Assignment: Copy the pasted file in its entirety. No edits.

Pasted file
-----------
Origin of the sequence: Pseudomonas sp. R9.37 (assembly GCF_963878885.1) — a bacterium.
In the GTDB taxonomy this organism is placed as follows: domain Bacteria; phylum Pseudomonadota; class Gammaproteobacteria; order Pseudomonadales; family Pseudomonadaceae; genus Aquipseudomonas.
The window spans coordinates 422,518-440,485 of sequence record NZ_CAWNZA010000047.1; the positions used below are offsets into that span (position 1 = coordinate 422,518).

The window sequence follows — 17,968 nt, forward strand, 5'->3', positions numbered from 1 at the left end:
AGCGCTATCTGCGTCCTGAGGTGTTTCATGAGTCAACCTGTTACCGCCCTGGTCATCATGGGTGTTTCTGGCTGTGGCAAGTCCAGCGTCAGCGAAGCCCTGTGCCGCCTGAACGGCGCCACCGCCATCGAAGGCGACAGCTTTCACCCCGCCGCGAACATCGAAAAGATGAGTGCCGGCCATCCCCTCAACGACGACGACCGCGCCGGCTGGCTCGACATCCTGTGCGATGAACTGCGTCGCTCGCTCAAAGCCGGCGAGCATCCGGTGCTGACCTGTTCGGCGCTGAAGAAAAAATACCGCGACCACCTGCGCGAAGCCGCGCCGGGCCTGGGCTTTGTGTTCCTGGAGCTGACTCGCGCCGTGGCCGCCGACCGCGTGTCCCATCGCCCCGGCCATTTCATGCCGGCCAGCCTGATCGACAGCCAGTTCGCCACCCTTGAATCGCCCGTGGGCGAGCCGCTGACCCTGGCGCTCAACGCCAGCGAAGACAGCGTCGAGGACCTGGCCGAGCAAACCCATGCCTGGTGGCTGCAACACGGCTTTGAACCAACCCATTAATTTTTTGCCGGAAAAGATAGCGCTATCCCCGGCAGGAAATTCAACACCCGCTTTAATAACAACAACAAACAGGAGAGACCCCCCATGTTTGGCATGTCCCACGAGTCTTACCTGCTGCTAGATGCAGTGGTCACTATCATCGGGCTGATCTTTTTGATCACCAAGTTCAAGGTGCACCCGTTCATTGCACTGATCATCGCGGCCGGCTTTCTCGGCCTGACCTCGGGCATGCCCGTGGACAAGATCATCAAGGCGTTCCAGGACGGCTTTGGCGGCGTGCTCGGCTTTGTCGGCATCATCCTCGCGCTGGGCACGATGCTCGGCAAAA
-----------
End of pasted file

Origin of the sequence: Pseudomonas sp. R9.37 (assembly GCF_963878885.1) — a bacterium.
In the GTDB taxonomy this organism is placed as follows: domain Bacteria; phylum Pseudomonadota; class Gammaproteobacteria; order Pseudomonadales; family Pseudomonadaceae; genus Aquipseudomonas.
The window spans coordinates 422,518-440,485 of sequence record NZ_CAWNZA010000047.1; the positions used below are offsets into that span (position 1 = coordinate 422,518).

The window sequence follows — 17,968 nt, forward strand, 5'->3', positions numbered from 1 at the left end:
AGCGCTATCTGCGTCCTGAGGTGTTTCATGAGTCAACCTGTTACCGCCCTGGTCATCATGGGTGTTTCTGGCTGTGGCAAGTCCAGCGTCAGCGAAGCCCTGTGCCGCCTGAACGGCGCCACCGCCATCGAAGGCGACAGCTTTCACCCCGCCGCGAACATCGAAAAGATGAGTGCCGGCCATCCCCTCAACGACGACGACCGCGCCGGCTGGCTCGACATCCTGTGCGATGAACTGCGTCGCTCGCTCAAAGCCGGCGAGCATCCGGTGCTGACCTGTTCGGCGCTGAAGAAAAAATACCGCGACCACCTGCGCGAAGCCGCGCCGGGCCTGGGCTTTGTGTTCCTGGAGCTGACTCGCGCCGTGGCCGCCGACCGCGTGTCCCATCGCCCCGGCCATTTCATGCCGGCCAGCCTGATCGACAGCCAGTTCGCCACCCTTGAATCGCCCGTGGGCGAGCCGCTGACCCTGGCGCTCAACGCCAGCGAAGACAGCGTCGAGGACCTGGCCGAGCAAACCCATGCCTGGTGGCTGCAACACGGCTTTGAACCAACCCATTAATTTTTTGCCGGAAAAGATAGCGCTATCCCCGGCAGGAAATTCAACACCCGCTTTAATAACAACAACAAACAGGAGAGACCCCCCATGTTTGGCATGTCCCACGAGTCTTACCTGCTGCTAGATGCAGTGGTCACTATCATCGGGCTGATCTTTTTGATCACCAAGTTCAAGGTGCACCCGTTCATTGCACTGATCATCGCGGCCGGCTTTCTCGGCCTGACCTCGGGCATGCCCGTGGACAAGATCATCAAGGCGTTCCAGGACGGCTTTGGCGGCGTGCTCGGCTTTGTCGGCATCATCCTCGCGCTGGGCACGATGCTCGGCAAAA